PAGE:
01 02 03 Amorina Rose Writes: Wild Thing, a novel by L.J. Kendall 04 05 15 16 19 20 21 22 23 24 25 26 27 28 31 32 33

Wild Thing, a novel by L.J. Kendall

19th December 2015

     One of the perks about having a blog is being able to help friends out particularly when they are brave enough to self publish and a fellow Aussie.  So this post is quite blatantly to encourage readers out there to try a new book by a new Australian author. hey, it might be one of us one day!
     The best and easiest way to help an author is to leave a review.  A huge thank you to readers out there that automatically provide this at the end of each book.  I know I am not published but please believe I am not presumptuous to offer my thanks.  I have so many authors that I follow and now consider friends and it is for them I say it as well as myself. I will keep the post simple and just post the review. I hope however that you will give this a try as I think it deserves it. Make sure you read Luke's message at the end of the book.  He makes some interesting comments about his self-publishing journey.
Amazon Review 
Something new and Intriguing!
   If you are looking for something new and a little different to read then Wild Thing by Australian author L.J. Kendall might be worth a try. The novel is multi-dimensional with its genres blending elements of urban, paranormal and fantasy and offering some interesting insight into a world where magic and technology rule but at the cost of what matters most in life.  

World-building has been very cleverly and imaginatively created.  It is well-thought out making it easier to suspend our disbelief.  Somehow in this world technology and magic prevail to override ethics and morals or if not override then perhaps shape things to suit selfish beliefs and needs. There is pause to consider that it is what we do that creates the problem and this concept is presented with a fresh and original take in a market place overflowing in dysfunctional societies.  It helps when a book is extremely well-written and the use of descriptive language excellent. Images are cold and cruel and even brutal.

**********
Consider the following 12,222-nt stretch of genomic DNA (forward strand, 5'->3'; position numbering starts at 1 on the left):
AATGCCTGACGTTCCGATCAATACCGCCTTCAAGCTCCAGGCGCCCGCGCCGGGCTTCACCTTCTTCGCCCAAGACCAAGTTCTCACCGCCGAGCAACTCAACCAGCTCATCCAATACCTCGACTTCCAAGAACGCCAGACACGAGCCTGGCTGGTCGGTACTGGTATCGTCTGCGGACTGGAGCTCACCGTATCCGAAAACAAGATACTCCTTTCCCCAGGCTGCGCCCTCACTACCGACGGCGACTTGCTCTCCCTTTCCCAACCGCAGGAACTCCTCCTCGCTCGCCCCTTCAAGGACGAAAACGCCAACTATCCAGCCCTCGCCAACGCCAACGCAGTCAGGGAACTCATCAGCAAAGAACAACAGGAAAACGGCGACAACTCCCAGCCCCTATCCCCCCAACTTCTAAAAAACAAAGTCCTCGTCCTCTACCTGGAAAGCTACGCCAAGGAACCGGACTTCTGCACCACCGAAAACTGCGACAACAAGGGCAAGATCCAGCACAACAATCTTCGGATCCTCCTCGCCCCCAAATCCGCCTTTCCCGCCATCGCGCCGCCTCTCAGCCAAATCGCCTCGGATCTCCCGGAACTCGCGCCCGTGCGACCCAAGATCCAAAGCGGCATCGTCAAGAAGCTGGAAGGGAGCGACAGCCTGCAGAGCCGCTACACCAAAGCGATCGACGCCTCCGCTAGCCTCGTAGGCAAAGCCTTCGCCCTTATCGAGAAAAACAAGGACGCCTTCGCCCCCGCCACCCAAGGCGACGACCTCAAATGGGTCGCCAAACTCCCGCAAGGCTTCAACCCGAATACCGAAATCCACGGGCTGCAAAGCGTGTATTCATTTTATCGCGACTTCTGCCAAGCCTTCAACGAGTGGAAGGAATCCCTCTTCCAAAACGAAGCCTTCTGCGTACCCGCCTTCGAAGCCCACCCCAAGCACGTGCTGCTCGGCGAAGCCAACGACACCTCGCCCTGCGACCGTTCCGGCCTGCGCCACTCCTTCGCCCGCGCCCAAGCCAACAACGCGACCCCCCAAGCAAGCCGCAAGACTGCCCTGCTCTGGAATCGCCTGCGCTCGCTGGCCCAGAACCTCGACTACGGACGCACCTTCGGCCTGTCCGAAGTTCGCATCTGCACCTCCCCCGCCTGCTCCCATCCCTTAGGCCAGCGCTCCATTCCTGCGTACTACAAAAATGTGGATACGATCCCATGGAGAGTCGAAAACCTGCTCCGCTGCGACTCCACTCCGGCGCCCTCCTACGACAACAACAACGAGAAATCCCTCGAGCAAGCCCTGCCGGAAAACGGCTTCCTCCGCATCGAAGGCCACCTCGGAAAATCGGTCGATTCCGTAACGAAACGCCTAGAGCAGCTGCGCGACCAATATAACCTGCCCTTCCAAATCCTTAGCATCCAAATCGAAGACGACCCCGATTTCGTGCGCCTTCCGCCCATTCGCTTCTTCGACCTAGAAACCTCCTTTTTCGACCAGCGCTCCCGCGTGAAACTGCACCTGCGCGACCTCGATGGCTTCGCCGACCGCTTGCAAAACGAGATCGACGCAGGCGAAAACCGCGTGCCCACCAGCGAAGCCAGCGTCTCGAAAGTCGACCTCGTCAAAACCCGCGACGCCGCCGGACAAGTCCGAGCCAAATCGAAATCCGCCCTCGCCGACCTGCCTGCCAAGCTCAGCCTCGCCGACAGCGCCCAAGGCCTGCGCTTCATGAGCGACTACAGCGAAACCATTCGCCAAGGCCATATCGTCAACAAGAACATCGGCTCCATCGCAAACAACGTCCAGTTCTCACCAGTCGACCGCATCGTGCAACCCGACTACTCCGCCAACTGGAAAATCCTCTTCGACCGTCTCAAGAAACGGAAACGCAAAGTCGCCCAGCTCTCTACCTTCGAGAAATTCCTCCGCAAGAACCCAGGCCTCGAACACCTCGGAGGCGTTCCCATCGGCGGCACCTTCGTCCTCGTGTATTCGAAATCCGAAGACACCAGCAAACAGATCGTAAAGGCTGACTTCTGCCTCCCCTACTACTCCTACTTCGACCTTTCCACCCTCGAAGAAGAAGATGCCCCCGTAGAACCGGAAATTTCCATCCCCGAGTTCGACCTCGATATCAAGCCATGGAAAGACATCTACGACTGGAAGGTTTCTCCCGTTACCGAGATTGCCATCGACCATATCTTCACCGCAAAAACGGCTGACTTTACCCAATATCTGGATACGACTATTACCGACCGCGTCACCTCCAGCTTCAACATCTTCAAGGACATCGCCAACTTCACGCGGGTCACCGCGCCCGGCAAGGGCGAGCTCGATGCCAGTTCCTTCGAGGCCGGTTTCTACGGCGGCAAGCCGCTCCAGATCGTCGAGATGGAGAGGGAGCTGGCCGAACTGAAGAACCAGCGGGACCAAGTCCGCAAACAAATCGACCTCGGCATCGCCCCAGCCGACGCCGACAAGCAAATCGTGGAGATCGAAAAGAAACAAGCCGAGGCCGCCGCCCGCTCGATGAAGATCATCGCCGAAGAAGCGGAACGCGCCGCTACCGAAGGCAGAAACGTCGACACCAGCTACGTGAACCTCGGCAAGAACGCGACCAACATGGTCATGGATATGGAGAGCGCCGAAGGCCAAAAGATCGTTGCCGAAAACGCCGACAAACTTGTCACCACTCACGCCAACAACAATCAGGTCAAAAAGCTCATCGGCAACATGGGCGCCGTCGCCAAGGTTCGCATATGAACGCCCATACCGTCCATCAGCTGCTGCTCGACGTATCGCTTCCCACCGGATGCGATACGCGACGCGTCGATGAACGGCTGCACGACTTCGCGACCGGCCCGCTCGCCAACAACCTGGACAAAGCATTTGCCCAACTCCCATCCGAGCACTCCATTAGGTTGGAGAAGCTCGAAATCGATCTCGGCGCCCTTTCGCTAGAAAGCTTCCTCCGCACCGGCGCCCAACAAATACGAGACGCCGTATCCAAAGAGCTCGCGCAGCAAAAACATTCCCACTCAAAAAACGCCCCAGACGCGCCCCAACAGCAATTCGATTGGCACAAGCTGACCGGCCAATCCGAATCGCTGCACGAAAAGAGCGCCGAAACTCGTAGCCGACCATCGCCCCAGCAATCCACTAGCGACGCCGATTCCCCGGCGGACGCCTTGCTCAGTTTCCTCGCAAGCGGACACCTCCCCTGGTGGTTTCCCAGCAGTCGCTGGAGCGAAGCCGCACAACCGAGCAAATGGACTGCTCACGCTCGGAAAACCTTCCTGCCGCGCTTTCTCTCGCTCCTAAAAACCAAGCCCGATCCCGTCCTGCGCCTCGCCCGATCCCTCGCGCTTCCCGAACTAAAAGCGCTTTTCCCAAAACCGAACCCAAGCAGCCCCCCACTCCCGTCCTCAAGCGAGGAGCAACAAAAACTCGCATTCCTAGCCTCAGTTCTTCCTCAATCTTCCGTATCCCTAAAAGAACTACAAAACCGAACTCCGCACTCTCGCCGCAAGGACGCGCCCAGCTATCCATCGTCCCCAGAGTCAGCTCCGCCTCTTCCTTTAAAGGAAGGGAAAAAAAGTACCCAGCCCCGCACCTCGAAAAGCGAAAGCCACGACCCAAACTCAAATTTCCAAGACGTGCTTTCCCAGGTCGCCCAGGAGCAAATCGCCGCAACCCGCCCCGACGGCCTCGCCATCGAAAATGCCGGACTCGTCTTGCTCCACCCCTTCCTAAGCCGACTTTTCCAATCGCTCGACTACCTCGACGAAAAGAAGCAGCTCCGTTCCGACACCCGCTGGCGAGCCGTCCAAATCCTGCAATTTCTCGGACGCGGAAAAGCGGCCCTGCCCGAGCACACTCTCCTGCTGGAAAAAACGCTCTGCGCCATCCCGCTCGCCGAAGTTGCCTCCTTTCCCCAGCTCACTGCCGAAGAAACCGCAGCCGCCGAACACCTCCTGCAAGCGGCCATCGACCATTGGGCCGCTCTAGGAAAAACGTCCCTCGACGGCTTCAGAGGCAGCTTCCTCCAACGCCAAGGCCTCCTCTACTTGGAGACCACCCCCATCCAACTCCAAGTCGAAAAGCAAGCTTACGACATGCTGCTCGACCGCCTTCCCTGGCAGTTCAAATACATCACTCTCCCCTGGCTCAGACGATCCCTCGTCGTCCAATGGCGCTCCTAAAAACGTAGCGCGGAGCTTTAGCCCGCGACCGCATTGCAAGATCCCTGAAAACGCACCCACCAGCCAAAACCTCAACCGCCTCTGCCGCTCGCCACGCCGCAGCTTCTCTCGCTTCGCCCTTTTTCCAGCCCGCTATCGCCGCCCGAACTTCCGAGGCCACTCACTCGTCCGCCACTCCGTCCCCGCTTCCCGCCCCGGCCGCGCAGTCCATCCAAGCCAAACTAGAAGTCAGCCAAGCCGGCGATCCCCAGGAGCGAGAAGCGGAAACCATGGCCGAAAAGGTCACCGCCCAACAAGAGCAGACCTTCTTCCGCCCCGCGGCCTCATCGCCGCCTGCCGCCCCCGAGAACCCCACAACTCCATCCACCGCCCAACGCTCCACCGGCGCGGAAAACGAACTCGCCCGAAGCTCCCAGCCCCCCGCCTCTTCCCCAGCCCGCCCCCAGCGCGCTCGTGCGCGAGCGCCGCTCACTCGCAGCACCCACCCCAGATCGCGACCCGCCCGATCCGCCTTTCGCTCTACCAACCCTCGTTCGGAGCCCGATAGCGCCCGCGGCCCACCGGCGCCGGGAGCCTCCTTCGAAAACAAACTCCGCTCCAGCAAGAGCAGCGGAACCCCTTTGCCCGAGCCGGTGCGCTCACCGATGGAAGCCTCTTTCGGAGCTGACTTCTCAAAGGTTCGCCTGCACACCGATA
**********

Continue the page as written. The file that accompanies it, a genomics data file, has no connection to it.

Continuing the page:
Our heroine is a strange mixture of child and chilling adult.  It brings to mind an old argument.  Genetics battle environment when assumptions are made about Sara and we have to wonder what may have happened if she had been surrounded by different factors, her original environment with a loving family. Instead Sara is raised or rather manipulated into adulthood to suit an arrogant idea of what Alex thinks should be. Is he our hero or our villain? Does he intentionally create a monster?  Is she a real monster in every sense of the word if her choices were not quite her own because the right guidance was denied?  Who decides what the right guidance is? That is a question that may take many books to find out and though the characters are not particularly likeable they are intriguing.  The desire to know more is definitely present and bodes well for future publication. 

If I was to make a criticism it would be that I found the book a little too long given that it is a series.  There were sections we probably could have done without allowing a stronger and faster connection to the events for the reader.  Often the slow and lengthy pace takes away from the effect of the action and the action in this is important.  In fact it is critical because the connection to the character is not an easy one to make.  I believe it to be a real challenge for the author to do just that but I have a feeling it can be done.  In any case it is a hook into the next book.

A series to watch and well worth the effort!  

Buy this book by clicking on  the Barbarina The Land of Oz at the front of the blog or to see review on site click on my book reviews just underneath this. 

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